SNAP Preview – Game Design in a Box, with Running Out of Time
[Andrew] What if I told you there was a game you could play, but it would also help you with the design process and how to become a better board game designer, all at the same time. What would you think about that?
[Asher] That would be amazing.
[Andrew] Well, it turns out there is one, and you can actually check it out right now on Kickstarter.
[Asher] This is a SNAP preview for Running out of Time, a board game and also board game design class in a box.
[Andrew] Running out of Time was designed by Jay Cormier and Blaise Sewell.
[Andrew] So Asher, let’s do what we do with SNAP reviews. Let’s talk about the art in Running out of Time.
[Asher] It’s weird but cool, and identifiable. It’s also not done, so we can’t talk a lot about it, but personally, I don’t really like it.
[Andrew] I like it in a weird way. I think some of the art is simplified, but it’s done that way on purpose to be really clear and easy to understand. I should restate what Asher did, that it’s not finished, the book we have even has placeholders for future art in some places.
The whole game, is really just this book. It’s spiral bound, so it opens and it lays flat, which is great. But what’s inside this book is different. Let’s talk about that, in the mechanics of how you play Running out of Time.
[Asher] Running Out of Time is a story about Charlie and Natalie Mitchell, a brother and sister. Something crazy happens to them in the first chapter, and now they’ve got to figure out how to make it right. And you’ll figure out how do that by playing different board games.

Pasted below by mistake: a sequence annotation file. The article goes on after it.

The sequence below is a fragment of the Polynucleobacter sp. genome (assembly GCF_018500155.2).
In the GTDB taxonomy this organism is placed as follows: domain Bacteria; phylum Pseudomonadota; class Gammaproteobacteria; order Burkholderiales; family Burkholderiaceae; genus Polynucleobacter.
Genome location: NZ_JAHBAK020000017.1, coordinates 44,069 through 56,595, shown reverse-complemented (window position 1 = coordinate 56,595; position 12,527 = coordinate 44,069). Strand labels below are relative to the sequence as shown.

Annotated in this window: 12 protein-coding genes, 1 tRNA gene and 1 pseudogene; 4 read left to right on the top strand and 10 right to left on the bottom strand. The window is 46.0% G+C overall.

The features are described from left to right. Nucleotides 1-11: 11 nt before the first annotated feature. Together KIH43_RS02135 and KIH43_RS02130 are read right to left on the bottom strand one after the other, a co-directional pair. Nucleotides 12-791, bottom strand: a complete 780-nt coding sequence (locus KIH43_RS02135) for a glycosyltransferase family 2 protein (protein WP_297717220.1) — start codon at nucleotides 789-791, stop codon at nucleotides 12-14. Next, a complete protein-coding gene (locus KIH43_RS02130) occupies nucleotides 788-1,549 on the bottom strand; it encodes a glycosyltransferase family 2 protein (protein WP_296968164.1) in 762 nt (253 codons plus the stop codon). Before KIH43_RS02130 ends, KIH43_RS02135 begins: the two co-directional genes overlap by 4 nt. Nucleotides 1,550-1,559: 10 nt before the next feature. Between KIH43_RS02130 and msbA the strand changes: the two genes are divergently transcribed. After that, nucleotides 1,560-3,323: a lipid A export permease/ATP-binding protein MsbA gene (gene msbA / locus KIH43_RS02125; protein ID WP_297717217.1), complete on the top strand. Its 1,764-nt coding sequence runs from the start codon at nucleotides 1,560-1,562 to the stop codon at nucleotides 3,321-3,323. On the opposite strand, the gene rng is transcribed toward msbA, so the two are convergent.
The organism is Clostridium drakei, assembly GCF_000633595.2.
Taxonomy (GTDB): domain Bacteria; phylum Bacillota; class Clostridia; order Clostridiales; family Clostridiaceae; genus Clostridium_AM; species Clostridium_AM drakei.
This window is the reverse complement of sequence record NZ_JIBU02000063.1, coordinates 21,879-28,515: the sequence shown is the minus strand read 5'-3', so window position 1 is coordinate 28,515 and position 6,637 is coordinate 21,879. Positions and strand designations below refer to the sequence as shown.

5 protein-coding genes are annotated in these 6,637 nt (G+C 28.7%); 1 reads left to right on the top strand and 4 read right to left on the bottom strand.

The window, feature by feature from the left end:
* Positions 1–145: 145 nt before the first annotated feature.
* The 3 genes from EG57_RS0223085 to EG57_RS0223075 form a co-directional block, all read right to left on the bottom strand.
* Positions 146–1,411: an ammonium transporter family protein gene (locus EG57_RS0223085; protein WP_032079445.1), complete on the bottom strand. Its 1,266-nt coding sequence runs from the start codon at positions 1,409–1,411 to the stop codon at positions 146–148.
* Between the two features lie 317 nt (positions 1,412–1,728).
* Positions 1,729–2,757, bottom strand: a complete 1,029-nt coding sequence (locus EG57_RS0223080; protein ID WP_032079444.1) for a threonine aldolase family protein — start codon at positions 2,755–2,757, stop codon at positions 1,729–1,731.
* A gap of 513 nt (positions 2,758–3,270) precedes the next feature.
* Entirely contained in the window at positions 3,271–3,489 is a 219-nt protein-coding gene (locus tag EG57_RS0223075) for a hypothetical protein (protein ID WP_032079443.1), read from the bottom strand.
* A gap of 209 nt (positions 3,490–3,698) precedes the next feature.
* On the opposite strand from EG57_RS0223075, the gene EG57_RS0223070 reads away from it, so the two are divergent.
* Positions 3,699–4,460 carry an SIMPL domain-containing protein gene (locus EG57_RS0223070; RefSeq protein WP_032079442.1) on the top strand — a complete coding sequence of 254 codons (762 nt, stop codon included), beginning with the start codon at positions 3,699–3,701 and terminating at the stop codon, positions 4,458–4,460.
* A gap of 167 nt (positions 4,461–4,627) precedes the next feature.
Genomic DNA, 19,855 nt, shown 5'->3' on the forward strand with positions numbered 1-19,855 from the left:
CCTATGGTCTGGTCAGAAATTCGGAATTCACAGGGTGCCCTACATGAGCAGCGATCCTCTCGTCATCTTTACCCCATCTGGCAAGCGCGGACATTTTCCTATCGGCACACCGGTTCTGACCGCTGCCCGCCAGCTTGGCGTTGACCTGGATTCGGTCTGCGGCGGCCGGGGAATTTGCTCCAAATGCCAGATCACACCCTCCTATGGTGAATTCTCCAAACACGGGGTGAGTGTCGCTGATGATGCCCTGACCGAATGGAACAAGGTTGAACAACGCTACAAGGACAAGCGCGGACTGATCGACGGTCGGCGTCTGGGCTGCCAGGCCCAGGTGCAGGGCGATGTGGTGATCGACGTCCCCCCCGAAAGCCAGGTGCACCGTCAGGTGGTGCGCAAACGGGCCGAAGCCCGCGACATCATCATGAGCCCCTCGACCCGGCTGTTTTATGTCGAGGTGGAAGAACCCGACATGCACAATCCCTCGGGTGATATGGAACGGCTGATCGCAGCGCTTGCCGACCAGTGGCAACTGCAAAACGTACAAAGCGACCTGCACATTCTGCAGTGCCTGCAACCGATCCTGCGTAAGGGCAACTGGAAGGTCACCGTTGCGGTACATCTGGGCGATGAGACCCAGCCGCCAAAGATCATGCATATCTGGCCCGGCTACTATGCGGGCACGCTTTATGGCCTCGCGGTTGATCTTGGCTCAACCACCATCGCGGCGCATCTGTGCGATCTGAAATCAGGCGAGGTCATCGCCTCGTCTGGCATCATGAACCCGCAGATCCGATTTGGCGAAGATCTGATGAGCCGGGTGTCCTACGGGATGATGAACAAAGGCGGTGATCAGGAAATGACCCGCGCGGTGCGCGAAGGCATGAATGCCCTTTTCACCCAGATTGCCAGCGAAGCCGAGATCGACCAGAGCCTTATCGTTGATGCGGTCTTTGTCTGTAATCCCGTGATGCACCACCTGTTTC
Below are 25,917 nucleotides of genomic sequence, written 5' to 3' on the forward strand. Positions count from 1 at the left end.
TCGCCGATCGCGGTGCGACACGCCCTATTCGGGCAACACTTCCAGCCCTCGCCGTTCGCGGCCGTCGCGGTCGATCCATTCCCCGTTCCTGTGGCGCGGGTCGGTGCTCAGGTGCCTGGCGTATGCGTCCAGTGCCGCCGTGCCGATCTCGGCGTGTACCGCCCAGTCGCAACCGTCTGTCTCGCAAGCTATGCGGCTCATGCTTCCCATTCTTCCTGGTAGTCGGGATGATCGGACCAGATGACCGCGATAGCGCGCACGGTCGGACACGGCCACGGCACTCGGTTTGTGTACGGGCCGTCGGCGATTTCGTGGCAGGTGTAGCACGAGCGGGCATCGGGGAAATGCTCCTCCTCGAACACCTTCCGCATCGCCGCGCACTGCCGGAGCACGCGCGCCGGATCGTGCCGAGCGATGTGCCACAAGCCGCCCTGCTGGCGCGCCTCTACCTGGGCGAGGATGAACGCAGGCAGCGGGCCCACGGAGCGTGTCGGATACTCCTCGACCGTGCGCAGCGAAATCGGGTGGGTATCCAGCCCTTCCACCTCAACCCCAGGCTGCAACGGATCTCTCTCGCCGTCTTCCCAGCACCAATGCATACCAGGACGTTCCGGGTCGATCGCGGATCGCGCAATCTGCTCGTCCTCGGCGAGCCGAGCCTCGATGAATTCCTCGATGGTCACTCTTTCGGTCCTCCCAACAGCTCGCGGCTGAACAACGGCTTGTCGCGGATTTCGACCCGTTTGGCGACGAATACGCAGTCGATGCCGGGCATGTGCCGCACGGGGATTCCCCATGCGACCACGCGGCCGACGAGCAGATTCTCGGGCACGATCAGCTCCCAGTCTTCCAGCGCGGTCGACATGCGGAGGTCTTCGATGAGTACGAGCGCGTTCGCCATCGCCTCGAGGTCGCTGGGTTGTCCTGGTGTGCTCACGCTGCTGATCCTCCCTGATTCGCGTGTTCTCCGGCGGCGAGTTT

[Andrew] The game has a collection of game components that can be used in all the different games. Asher and I got to sit down with each game, figure out what components it called for, and then play the game as it was designed. But then what?
[Asher] The book points out some of the problems with the games. Usually these problems are pretty obvious, but sometimes they’re not. No matter what, after it explains the problems, it’s easy to understand how they could affect some people, even if they didn’t bother us at that particular time.
[Andrew] So that’s it? It just talks about why the games in the book are bad?
[Asher] Come on, dad. That would be pretty dumb. Each game has pages of suggestions of how that game could be modified to be more fun. But it gives you the ability to decide what rules you want to change.
[Andrew] Then, we got to play the same game again, but with those new changes. We could even use the other game components in the box to complement the new, unique version of the game. We got to try some stuff and see what worked and what didn’t, and then make some more changes. And again, the book guided us.
[Asher] The first game was only a spread of two pages, but it had like, a million pages explaining what was good, what was bad, and what could be changed. It also had some prompts for us, to work on making the game even better.